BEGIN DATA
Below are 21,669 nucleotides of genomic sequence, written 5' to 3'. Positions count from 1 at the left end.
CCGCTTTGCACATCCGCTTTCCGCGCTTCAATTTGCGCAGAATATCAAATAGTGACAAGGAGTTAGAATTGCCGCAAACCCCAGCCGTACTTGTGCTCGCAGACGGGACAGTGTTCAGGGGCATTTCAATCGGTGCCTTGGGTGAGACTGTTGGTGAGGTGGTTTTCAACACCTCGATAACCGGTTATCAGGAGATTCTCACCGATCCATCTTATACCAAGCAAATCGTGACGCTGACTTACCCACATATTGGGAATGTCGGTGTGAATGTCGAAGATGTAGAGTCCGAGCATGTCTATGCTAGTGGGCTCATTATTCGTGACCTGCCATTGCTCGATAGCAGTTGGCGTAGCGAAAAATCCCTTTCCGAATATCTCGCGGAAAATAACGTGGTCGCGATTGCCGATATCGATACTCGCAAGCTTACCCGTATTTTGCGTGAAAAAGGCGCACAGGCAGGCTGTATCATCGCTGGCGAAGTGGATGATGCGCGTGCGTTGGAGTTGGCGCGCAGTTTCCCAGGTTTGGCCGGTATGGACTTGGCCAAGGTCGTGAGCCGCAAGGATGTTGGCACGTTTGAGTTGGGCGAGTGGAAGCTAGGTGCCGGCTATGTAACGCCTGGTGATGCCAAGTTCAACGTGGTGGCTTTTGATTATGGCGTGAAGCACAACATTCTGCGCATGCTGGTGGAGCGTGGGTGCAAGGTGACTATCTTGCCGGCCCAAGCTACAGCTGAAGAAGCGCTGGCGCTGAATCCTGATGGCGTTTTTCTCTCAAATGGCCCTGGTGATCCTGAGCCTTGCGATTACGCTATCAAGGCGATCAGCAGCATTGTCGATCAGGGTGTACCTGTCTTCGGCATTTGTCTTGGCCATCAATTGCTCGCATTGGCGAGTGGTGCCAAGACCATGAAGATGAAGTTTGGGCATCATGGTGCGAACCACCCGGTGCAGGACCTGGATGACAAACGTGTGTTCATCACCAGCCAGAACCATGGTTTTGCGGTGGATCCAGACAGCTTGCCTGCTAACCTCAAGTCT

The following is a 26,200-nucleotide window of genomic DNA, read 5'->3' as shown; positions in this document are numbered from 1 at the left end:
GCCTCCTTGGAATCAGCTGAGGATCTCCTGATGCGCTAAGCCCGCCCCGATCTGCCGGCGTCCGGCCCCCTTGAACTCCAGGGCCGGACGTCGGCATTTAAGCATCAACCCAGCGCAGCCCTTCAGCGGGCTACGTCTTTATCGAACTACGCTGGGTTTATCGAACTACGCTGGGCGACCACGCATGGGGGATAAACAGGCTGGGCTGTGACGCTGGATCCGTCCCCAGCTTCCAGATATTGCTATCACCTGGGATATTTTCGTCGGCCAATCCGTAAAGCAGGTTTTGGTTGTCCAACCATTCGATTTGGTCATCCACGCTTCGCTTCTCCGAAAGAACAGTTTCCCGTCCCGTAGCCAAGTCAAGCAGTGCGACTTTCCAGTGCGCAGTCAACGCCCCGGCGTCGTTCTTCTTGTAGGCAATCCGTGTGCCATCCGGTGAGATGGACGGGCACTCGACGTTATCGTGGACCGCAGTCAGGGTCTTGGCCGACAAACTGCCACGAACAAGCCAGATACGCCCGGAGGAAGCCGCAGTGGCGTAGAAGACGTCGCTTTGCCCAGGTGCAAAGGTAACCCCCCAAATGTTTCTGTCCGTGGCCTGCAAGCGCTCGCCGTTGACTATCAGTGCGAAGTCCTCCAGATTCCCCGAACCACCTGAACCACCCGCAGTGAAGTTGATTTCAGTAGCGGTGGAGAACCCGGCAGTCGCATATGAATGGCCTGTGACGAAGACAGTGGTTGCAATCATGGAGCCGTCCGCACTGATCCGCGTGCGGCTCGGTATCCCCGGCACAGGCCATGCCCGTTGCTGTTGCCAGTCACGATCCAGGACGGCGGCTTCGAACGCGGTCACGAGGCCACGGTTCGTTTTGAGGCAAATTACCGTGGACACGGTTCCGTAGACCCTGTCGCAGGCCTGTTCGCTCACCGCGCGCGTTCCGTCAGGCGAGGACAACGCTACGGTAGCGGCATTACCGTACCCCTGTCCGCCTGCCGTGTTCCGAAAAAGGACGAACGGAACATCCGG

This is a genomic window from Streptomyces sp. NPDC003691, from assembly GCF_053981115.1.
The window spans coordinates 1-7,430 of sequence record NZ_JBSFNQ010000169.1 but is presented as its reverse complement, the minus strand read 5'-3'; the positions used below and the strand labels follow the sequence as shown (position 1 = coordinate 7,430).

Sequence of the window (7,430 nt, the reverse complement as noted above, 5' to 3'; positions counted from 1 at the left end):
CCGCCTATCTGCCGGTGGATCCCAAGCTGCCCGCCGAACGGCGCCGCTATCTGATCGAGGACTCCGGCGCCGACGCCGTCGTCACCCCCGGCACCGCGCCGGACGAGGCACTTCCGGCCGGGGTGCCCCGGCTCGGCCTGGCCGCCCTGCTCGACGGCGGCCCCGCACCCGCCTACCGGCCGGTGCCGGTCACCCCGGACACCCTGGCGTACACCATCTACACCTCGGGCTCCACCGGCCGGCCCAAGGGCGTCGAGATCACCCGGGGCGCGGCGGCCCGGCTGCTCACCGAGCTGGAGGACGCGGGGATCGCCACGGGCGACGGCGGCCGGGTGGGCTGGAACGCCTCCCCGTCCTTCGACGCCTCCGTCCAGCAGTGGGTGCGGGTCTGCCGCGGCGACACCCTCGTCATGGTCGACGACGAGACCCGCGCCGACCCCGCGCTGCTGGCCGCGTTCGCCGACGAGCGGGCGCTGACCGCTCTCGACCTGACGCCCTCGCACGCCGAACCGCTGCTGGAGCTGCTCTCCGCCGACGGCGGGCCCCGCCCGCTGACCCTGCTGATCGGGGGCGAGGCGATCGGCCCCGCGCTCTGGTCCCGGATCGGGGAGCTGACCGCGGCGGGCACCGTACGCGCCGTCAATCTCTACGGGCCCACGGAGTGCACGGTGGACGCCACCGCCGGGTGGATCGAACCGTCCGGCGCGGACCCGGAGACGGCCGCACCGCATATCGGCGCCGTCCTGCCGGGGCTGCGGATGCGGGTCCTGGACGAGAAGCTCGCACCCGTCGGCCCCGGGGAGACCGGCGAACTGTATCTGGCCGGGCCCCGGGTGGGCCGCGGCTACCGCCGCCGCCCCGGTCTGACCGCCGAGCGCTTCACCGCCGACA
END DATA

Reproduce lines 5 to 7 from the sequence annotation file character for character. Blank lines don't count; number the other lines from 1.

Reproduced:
This is a genomic window from Streptomyces sp. NPDC003691, from assembly GCF_053981115.1.
The window spans coordinates 1-7,430 of sequence record NZ_JBSFNQ010000169.1 but is presented as its reverse complement, the minus strand read 5'-3'; the positions used below and the strand labels follow the sequence as shown (position 1 = coordinate 7,430).

Sequence of the window (7,430 nt, the reverse complement as noted above, 5' to 3'; positions counted from 1 at the left end):